Even as the Rev. Adam Hamilton argued for the Call to Action reforms at General Conference last night, Twitter lit up with commentary from young people across the connection.
While there were supportive words, much of the reaction was negative.
Josh Hale (@expatminister) observed from Texas: “I’m seeing lots of Twitter chatter that challenges tonight’s CTA proposal…& little that buys in.”
But interviews with young Methodists at General Conference, provided a fuller, more nuanced reaction. And Mr. Hamilton may have helped his cause by meeting with the younger attendees earlier today.
Representation and conversation
Perhaps because the CTA presentation focused on being able to minister with younger clergy and congregants, young adults felt they had cause to ask why they hadn’t been consulted more in designing the reforms themselves.
Several young Methodists felt talked about without being a part of the conversation.
Bethany Amey was one of four young persons selected to serve on the Call to Action team, but said she did not feel that she or the others had a significant voice, especially in crafting legislation.
She agrees with many CTA goals, however. The sticking point is how the Interim Operations Team, a small group that included Mr. Hamilton, took the broad mandate and turned it into specific proposals.
Amy Valdez-Barker, a young adult CTA member who presented alongside Mr. Hamilton, had a positive experience serving on the CTA team. Still, she acknowledged: “Representation is difficult. …. No one can represent everyone else of her age, her gender and her ethnicity.”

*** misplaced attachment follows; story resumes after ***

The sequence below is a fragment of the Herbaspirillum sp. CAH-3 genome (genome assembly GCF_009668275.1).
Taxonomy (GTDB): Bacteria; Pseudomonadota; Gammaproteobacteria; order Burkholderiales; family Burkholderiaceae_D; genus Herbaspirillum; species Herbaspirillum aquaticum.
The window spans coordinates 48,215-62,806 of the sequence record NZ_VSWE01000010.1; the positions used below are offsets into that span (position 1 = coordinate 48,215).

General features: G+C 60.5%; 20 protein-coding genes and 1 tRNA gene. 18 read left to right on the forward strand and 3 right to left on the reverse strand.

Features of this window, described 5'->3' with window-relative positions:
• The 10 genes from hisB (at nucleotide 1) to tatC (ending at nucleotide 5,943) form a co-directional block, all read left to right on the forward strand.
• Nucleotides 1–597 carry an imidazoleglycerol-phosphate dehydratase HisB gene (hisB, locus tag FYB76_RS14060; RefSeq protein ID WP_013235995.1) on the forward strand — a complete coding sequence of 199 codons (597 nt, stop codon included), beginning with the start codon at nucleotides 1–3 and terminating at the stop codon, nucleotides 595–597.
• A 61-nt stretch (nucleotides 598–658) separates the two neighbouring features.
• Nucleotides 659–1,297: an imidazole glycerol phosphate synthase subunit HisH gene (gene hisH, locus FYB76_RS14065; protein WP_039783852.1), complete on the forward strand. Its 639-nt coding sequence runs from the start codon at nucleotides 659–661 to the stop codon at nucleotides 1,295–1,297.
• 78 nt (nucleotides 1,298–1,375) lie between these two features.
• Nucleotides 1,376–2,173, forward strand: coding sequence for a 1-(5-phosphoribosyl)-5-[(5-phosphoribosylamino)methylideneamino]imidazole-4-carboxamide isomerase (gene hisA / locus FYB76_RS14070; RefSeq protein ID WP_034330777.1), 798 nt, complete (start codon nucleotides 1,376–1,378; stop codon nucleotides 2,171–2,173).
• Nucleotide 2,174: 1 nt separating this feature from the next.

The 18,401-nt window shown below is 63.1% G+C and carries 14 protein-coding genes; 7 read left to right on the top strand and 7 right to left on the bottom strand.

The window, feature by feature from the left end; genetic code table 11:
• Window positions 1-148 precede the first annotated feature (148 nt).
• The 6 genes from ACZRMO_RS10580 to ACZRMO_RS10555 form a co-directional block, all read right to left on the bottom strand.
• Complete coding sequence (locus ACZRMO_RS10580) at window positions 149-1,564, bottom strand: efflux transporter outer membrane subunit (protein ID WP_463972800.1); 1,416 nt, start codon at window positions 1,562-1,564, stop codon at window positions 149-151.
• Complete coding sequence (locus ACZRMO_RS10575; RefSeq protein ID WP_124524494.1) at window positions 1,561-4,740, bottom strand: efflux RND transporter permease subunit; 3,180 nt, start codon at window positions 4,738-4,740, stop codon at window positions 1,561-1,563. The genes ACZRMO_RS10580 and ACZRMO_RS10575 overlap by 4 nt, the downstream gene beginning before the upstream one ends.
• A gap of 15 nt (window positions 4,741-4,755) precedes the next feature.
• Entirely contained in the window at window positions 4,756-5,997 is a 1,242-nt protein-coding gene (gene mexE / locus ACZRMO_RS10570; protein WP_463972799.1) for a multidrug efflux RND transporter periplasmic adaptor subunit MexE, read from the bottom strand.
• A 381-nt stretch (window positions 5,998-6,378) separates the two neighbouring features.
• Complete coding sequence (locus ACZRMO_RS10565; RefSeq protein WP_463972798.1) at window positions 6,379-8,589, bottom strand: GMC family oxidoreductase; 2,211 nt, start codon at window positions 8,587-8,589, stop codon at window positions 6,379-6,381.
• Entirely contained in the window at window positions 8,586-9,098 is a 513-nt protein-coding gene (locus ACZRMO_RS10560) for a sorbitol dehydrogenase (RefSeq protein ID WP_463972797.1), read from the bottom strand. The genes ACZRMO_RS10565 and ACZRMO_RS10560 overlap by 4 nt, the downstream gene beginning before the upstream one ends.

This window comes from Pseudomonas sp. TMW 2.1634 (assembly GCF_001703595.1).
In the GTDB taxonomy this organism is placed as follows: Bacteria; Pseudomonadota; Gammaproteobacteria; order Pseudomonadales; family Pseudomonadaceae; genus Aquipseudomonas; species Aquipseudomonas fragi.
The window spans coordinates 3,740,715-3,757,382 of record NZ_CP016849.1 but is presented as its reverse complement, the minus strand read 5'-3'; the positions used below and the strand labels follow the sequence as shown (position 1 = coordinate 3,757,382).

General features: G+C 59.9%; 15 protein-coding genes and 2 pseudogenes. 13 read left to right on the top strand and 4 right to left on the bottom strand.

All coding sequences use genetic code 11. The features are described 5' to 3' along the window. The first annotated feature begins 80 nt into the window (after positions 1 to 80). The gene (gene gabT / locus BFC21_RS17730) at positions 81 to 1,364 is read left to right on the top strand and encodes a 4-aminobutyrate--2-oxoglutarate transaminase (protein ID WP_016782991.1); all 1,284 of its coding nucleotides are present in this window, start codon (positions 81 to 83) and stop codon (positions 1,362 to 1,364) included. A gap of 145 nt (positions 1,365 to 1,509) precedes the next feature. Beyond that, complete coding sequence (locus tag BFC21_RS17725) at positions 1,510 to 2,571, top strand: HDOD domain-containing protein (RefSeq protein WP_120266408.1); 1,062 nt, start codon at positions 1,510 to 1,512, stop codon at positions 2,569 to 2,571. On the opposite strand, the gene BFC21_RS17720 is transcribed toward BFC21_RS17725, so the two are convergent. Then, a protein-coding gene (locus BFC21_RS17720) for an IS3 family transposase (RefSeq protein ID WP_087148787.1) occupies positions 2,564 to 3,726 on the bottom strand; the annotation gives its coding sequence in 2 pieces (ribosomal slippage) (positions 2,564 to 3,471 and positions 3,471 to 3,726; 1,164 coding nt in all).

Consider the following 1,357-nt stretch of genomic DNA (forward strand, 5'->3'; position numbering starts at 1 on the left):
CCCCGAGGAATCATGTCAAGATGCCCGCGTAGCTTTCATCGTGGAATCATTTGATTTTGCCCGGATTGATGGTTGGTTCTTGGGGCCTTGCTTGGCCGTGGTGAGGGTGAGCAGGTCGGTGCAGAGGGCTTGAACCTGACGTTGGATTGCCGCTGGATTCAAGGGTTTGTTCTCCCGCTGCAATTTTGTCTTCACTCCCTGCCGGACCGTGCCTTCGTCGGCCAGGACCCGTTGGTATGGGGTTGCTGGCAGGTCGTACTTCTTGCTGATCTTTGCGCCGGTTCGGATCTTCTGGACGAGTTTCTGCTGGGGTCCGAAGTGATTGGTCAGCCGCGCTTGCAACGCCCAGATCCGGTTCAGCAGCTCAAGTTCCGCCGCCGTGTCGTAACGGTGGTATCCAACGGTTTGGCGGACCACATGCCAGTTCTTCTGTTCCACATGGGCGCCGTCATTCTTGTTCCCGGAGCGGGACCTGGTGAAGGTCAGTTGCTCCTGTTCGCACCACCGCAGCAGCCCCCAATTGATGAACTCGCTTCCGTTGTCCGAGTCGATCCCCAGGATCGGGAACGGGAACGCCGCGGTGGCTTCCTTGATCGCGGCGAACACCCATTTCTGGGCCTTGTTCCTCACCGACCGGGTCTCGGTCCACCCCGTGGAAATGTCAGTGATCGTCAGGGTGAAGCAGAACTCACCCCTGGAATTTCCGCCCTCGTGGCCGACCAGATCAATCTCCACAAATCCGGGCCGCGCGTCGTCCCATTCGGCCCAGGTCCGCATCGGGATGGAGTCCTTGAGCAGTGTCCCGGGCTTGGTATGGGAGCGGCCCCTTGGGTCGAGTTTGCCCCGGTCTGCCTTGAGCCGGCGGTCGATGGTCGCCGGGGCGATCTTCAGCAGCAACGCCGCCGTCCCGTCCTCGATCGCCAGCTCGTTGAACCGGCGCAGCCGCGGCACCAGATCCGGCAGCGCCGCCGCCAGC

Concerns about equitable representation for ethnic groups continue among young adults UMs—both from within and outside the United States.
Earlie Pasion, past president of the United Methodist Youth Fellowship in the Philippines and now a seminary student, said Call to Action “does not acknowledge that we are a global church. The statistics are purely U.S.-based. Why would you put forward a proposal that doesn’t consider the central conferences and the world in general?”
Last night, several young adults expressed frustration that church leaders haven’t engaged them—especially in social media venues.
The negative feedback, expressed via social media, prompted Mr. Hamilton to invite young United Methodists at General Conference to meet with him early this afternoon, in the main hall of the Tampa Convention Center.
“I read all of the negative tweets last night,” he said. “I’m a big boy and I slept fine afterwards. … But I do care enough to call this meeting and try to talk some more.”
During the session, attended by almost 100 young adults, Mr. Hamilton addressed questions about liability issues some say complicate agency restructuring. He also talked about strategic goals for CTA, and ways the reform initiative can be improved.
Afterward, some who had attended said they appreciated the opportunity and would like more dialogue with denomination leaders. Several participants tweeted their appreciation
Alissa Bertch-Johnson, a campus minister in the Pacific-Northwest conference who has served with general agencies, was among those who felt the session with Mr. Hamilton helped.
Ms. Bertch-Johnson’s concerns about the agency restructuring and other reform proposals aren’t, however, completely allayed.